opening leading upward. Then of a sudden he gave a cry of wonder and
Just ahead of him were a number of heavy timbers, such as are used for
shoring in mines. And among the timbers lay a pick and a crowbar and the
remains of a smashed lantern.
At that instant Dave remembered one thing that Roger had told him, which
was that Maurice Harrison had always branded all of his tools with his
initials. Eagerly, our hero caught up the pick and held the handle in
the light of his torch. There, on the broad part of the pick's handle,
were the initials:
"It's the lost mine!" shouted the youth. "The lost mine as sure as fate!
Oh, I must get out and tell Roger and the others of this!"
But then he hesitated. What if this should prove to be only some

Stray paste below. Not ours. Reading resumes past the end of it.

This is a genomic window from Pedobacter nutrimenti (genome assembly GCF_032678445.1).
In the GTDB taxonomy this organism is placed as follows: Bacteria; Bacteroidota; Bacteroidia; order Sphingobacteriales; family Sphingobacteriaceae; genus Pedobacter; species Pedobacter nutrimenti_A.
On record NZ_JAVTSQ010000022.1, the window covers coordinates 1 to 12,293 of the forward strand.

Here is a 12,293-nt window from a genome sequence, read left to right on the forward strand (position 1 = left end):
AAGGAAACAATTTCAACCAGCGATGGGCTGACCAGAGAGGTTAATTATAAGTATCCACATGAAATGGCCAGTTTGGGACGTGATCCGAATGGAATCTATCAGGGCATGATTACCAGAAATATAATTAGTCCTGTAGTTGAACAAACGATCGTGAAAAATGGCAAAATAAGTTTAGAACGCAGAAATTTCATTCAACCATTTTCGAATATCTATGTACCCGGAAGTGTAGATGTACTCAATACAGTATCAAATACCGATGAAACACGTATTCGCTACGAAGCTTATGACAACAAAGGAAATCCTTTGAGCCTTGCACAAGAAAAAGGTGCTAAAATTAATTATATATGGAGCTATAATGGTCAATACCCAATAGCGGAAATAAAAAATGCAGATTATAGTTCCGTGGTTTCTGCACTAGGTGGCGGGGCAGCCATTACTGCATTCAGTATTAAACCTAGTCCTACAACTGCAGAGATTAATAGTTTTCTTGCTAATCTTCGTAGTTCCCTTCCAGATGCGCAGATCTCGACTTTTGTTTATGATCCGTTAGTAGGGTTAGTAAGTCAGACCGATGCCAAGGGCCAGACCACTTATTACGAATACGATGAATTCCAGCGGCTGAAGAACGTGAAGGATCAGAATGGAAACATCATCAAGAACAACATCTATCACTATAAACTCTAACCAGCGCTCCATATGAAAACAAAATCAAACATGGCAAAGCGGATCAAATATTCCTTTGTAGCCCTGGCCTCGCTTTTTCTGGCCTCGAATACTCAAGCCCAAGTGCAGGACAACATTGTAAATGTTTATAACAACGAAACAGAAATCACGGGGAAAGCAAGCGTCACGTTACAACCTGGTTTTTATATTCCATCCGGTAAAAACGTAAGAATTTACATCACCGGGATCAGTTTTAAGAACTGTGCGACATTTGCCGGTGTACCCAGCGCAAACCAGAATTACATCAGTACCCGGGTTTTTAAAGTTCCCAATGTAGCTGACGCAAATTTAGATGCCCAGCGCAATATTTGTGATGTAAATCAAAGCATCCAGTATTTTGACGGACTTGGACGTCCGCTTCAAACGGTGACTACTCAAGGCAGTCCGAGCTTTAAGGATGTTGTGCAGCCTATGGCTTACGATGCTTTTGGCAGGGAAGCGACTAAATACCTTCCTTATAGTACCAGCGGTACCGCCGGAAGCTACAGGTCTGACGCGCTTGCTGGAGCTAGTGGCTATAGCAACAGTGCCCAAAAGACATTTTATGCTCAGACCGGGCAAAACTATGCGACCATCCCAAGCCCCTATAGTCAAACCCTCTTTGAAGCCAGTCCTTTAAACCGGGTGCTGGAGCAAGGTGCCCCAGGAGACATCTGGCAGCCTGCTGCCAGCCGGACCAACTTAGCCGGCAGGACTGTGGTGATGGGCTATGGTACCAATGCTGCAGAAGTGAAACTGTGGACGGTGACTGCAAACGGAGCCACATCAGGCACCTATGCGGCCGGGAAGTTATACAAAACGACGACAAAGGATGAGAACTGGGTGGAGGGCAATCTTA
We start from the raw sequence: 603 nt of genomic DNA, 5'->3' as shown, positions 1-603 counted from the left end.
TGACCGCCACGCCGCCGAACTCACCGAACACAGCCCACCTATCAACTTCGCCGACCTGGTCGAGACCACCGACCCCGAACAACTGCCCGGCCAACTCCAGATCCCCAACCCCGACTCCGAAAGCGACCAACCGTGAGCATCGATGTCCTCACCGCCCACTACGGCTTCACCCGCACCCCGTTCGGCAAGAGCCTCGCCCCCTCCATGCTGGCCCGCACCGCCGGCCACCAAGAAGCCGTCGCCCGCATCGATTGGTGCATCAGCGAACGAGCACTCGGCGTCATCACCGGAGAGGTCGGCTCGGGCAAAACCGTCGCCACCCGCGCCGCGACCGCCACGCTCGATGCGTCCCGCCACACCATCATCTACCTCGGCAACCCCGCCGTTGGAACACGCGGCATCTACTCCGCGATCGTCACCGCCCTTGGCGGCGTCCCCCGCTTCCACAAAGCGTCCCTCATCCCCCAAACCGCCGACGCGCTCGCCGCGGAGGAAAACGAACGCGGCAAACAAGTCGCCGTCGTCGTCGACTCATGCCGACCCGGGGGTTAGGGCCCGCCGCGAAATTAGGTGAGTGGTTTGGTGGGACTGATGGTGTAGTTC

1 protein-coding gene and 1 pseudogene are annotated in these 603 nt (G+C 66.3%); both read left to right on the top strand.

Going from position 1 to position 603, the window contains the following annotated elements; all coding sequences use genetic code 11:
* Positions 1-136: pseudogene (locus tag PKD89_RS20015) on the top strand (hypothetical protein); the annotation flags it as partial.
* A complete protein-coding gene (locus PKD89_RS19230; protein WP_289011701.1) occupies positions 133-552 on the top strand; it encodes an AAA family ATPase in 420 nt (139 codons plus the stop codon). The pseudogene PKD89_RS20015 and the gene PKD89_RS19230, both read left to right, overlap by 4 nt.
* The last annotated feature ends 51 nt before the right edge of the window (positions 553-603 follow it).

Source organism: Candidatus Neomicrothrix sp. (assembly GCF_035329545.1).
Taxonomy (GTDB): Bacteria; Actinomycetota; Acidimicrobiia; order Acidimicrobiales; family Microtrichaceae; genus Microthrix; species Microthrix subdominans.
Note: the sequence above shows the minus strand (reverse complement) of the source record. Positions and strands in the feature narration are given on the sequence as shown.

abandoned "prospect" and not the real mine at all?
"I'd better look around a little first and make sure," he reasoned. "If
I can only find some of the gold Mr. Harrison spoke about, I'd be
He looked at the lantern and the crowbar and saw that both contained the
initials found on the pick. He placed the three articles in a heap, and
then climbed over the broken timbers to the opening beyond. As he did
this a current of pure, cold air struck him.
"There must be other openings to this cave or mine," he reasoned.
"Otherwise it wouldn't be so well ventilated. Well, I'm glad to have the
fresh air. Where is that gold? If this is really the mine I ought to see
some of it in the rocks."
He walked along, throwing the light of his torch on the rocks as he did
so. For several minutes he saw nothing that looked like gold, and his
heart sank. But suddenly he gave a low whistle and in his excitement
almost dropped his torch.
For in a crack of the rocks he had come across a small "pocket," as it
is termed by miners. In the pocket lay a quantity of sand, and on top of
this an irregular object about as large as a small hen's egg.
"A nugget! A nugget of gold!" cried Dave, as he rubbed it off and